We spent this weekend celebrating my Papa's 90th birthday. It's pretty amazing to hear him tells stories and to think about all the many things he's experienced. I just hope I'm still able to play tennis when I'm 90! Happy Birthday, Papa!
This weekend Jacin, Bird, and I were running errands in town. On the spur of the moment, Jacin decided to drive through the neighborhood and see the remains of last year's gas explosion. (For those who don't remember, a house in Calhoun exploded due to natural gas. It's been ruled arson, but no one has been charged. It happened last year on the day we brought Jackson home from the hospital - the 1st time.)
As we drove through the neighborhood with trimmed hedges, green lawns, and L A R G E houses, Jacin commented, "I sure do like those whoop driveways. I'd like to have one of those one day." I wasn't real sure what to say. Pretty sure I misheard him, I just smiled and gave a "mmmhhmm."
A few more houses down the road, he stopped and pointed. "See? Don't you like that? We could make us a whoop driveway like that."
This time I was sure I heard him correctly, so I responded. "A whoop driveway, huh? Do you mean a circular driveway? Or maybe a loop driveway?"
"Well, that's the rich way to say it, I guess. Anybody I hang out with knows it's called a whoop driveway. You're just not from here. We know it's a whoop."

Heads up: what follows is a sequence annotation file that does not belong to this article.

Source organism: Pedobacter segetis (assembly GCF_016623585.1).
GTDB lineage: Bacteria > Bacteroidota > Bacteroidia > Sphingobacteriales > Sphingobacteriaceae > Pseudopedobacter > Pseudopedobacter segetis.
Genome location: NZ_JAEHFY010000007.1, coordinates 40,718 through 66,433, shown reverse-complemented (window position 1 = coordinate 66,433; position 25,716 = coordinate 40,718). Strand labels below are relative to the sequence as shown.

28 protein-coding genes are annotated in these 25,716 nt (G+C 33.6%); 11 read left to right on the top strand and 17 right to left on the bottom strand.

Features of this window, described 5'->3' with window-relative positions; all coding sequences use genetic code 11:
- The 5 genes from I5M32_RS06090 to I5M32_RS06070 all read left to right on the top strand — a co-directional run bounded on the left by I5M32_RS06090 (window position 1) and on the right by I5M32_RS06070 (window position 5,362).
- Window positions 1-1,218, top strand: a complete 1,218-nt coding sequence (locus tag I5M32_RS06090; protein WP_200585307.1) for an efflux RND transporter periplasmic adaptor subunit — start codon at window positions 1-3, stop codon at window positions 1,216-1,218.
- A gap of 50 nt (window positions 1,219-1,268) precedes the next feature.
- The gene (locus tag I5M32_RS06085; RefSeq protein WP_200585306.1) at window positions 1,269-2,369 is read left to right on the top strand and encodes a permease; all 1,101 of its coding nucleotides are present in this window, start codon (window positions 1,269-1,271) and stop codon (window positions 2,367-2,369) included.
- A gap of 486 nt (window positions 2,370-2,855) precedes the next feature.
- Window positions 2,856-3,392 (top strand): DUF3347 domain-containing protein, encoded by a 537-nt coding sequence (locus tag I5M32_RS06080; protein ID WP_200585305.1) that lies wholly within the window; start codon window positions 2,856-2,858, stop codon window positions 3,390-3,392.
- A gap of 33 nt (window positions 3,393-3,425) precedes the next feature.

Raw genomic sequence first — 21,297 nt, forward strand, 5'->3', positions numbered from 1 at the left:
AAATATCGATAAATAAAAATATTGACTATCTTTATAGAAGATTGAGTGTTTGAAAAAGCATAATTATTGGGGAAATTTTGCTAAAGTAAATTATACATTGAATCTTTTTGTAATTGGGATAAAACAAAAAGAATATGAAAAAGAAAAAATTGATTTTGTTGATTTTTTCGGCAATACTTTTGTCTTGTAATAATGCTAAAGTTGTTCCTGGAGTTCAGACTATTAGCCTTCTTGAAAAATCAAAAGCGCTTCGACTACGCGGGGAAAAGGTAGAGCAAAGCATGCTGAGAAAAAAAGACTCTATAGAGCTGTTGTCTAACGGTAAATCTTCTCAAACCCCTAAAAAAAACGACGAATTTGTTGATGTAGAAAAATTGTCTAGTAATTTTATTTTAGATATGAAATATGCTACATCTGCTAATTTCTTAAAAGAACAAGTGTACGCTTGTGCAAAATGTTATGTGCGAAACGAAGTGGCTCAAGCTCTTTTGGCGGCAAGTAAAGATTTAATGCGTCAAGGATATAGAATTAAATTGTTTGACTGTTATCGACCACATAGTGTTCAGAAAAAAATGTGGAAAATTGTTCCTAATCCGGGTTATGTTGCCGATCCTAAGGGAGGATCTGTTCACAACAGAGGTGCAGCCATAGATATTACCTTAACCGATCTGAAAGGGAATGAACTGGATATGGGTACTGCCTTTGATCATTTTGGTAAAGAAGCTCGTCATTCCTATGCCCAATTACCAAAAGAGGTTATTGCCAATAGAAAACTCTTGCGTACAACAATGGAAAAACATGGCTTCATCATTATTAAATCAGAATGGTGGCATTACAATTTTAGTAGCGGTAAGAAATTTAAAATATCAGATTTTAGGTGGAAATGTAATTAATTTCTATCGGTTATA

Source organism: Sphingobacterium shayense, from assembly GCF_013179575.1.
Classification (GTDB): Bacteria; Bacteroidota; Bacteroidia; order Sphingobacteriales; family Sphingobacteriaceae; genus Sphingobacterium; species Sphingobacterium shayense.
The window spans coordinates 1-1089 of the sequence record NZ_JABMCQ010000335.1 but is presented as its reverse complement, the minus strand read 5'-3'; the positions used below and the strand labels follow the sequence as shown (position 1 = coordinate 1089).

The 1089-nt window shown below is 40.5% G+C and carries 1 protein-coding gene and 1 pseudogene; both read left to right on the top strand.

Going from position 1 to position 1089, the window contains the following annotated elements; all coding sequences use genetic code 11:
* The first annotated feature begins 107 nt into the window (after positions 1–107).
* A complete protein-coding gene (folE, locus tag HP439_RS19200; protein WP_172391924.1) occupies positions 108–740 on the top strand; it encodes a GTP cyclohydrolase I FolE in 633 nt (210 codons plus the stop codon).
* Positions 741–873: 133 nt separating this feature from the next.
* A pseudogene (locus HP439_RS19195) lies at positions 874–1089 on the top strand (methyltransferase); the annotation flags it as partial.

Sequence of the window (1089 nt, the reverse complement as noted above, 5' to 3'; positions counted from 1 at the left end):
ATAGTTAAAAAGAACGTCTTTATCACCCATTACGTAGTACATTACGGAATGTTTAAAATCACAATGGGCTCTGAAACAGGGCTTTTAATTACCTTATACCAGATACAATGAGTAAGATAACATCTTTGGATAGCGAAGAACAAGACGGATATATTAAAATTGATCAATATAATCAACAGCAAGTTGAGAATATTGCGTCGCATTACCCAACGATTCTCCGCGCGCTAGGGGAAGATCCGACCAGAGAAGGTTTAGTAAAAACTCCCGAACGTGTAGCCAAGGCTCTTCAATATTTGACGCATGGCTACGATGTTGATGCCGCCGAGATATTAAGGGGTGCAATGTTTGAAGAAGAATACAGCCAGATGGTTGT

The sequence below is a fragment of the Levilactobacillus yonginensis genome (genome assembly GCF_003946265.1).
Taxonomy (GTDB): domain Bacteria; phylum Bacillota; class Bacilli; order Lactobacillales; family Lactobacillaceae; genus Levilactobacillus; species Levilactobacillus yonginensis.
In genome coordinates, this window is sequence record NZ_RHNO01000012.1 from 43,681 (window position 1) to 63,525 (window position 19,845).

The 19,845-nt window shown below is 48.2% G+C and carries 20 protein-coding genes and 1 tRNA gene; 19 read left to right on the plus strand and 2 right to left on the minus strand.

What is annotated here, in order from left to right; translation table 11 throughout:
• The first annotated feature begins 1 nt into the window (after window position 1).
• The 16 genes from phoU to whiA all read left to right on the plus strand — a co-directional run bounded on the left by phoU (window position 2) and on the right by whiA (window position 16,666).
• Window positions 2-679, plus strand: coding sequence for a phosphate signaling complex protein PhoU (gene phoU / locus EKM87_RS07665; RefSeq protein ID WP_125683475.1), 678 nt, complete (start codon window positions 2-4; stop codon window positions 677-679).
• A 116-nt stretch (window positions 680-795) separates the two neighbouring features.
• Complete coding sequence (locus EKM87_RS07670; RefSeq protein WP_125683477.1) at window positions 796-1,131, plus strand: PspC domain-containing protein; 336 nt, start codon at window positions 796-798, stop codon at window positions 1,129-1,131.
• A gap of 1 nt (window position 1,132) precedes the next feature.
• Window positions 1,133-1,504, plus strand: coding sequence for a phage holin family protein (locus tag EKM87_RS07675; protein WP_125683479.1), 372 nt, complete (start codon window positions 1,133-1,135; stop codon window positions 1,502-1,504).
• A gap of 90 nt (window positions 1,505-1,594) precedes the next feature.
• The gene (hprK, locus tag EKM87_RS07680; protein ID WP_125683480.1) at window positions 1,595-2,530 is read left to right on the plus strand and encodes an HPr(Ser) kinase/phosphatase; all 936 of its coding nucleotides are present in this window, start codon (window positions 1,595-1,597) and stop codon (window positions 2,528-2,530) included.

I was able to sleep in this morning because today and Monday are our Winter Break days at school. This morning at about 5:30 (that's still sleeping in - I normally get up at 5), I hear a little person smacking his paci on the crib railing and repeating "Dadadada!" Over the next minute or two, it gets louder and more persistent. Jacin is the one who normally gets Jackson up, dressed, and fed in the mornings, so it just makes sense that Bird would be calling for his Daddy. But it's never happened before.
"Jacin - wake up. Do you hear that?"
"... Yeah. Is he calling me?"
"I think so! Go get him!"
Jacin got out of bed and walked into the hallway. I heard Jackson's door creak open and then silence....then clapping! Bird was cheering because his Daddy walked in to get him. Too cute!
He's just now learning to call us "Mamama" and "Dadada", although he adds a few extra syllables to each. And when he's mad, he screams your name over and over again like it's going out of style. And he clicks his tongue when he wants Rascal's attention. It's so fun to see the new things he does. Love it!
About 10 of our FCA (Fellowship of Christian Athletes) student leaders handed out 600 Bibles this morning at school. They stood at the doors and gave students and teachers Bibles as they came in the school building. I was there to "supervise," and it was interesting to hear the students' comments as they came down the hall with new Bibles in their hands.
There was a wide variety of sentiments expressed:
"Wow! A Bible! This is my 4th one!"
"No thanks. I don't need one of those. I'm an atheist."
"A Bible? Who cares!" (and it went in the closest trash can)
"Ok. A Bible. I'm not going to read this, but I know a few people who should!"
"Hey, this looks like a cool book! What is it about?" (yes, this student was serious as a heart attack.)
"Mrs. Burns, I didn't get a Bible this morning. Can you get me one?"